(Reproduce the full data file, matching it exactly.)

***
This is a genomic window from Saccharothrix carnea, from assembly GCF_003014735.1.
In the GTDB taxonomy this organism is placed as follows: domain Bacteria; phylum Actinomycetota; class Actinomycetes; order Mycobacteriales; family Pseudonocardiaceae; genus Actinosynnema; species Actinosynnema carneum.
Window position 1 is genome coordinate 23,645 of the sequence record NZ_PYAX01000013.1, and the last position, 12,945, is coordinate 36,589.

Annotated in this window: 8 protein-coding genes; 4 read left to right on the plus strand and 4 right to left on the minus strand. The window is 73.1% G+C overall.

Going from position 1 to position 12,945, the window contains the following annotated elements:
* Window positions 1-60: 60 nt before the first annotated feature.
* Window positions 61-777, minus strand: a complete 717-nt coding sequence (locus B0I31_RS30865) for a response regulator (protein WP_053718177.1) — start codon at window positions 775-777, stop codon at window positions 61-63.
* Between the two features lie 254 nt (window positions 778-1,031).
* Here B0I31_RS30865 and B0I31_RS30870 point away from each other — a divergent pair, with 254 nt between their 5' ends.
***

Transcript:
This is a genomic window from Saccharothrix carnea, from assembly GCF_003014735.1.
In the GTDB taxonomy this organism is placed as follows: domain Bacteria; phylum Actinomycetota; class Actinomycetes; order Mycobacteriales; family Pseudonocardiaceae; genus Actinosynnema; species Actinosynnema carneum.
Window position 1 is genome coordinate 23,645 of the sequence record NZ_PYAX01000013.1, and the last position, 12,945, is coordinate 36,589.

Annotated in this window: 8 protein-coding genes; 4 read left to right on the plus strand and 4 right to left on the minus strand. The window is 73.1% G+C overall.

Going from position 1 to position 12,945, the window contains the following annotated elements:
* Window positions 1-60: 60 nt before the first annotated feature.
* Window positions 61-777, minus strand: a complete 717-nt coding sequence (locus B0I31_RS30865) for a response regulator (protein WP_053718177.1) — start codon at window positions 775-777, stop codon at window positions 61-63.
* Between the two features lie 254 nt (window positions 778-1,031).
* Here B0I31_RS30865 and B0I31_RS30870 point away from each other — a divergent pair, with 254 nt between their 5' ends.